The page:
Approximately 950 units were produced in this period, which makes the Pietro Frua-styled a blue-chip collectible in this day and age.
The Mistral holds a significant place for the Modena-based automaker because it marks the company’s final application of the twin-spark DOHC inline-six engine that also saw on-track action. The Mistral we’re covering today, chassis number AM109S027, is equipped with the 3.5-liter variant of the said engine, derived from the 3.5-liter unit of the 350S racing car.
Presently located in Florida, the Mistral Spyder in the clip below is one of approximately 125 units produced. Fewer than 30 examples of the breed came with the aforementioned powerplant. Engine number 2308 matches the number listed on the factory technical data sheet, making this particular Mistral Spyder 3500 extremely desirable. The question is, how did this grand tourer end up in Florida in such great condition?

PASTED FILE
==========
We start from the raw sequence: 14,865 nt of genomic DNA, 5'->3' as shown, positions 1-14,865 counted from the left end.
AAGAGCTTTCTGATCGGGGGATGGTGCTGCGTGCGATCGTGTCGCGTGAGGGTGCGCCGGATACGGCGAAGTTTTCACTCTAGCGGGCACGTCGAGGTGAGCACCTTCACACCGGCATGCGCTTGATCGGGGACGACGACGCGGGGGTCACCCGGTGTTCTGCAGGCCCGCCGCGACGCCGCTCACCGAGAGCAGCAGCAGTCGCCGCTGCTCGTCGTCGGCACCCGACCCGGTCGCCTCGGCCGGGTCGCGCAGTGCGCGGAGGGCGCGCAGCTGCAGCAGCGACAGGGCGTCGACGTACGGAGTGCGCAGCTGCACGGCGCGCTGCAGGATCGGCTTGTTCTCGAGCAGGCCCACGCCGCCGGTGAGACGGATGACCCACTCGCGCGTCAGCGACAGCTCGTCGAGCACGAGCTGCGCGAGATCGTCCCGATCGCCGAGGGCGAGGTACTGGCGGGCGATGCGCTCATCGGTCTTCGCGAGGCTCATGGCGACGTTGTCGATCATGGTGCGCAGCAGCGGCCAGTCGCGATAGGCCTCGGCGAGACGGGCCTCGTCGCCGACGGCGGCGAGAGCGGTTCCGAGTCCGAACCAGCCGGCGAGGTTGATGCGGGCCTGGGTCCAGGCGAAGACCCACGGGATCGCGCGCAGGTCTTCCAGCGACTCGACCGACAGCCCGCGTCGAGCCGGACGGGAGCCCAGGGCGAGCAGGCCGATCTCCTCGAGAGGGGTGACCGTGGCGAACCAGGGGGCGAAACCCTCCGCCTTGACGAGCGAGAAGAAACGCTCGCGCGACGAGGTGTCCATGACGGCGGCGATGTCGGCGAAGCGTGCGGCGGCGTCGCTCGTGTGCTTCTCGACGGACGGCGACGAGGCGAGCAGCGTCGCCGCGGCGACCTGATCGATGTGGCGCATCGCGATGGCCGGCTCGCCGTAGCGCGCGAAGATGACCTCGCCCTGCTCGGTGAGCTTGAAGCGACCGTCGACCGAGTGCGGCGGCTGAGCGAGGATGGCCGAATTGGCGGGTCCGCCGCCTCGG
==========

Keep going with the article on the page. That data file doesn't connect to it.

#027 was originally delivered to New York-based Auto Distributors in October 1964 with an alloy hardtop. Purchased by the current owner from a museum in 2012, the car went through a no-expense-spare refurbishment in 2013 that included a repaint in metallic blue. The interior was reupholstered in red leather. Popping the hood reveals a trio of Weber carburetors in lieu of the bone stock Lucas-supplied indirect fuel injection.
Pictured on Borrani wire wheels complemented by three-eared knock-offs, the open-top cruiser is rolling on Blockley-tubed Pirelli Cinturato rubber boots. Girling disc brakes with twin-servo assistance also need to be mentioned, along with a Secura wood-rimmed steering wheel, Jaeger instrumentation, a ZF-supplied manual box, and a leaf-sprung rear axle.
Offered with the Maserati Classiche Certificate of Origin, the fabulous-looking Mistral Spyder 3500 is currently going for $82,222 after four bids on Bring a Trailer. The auction will end Thursday, December 1st.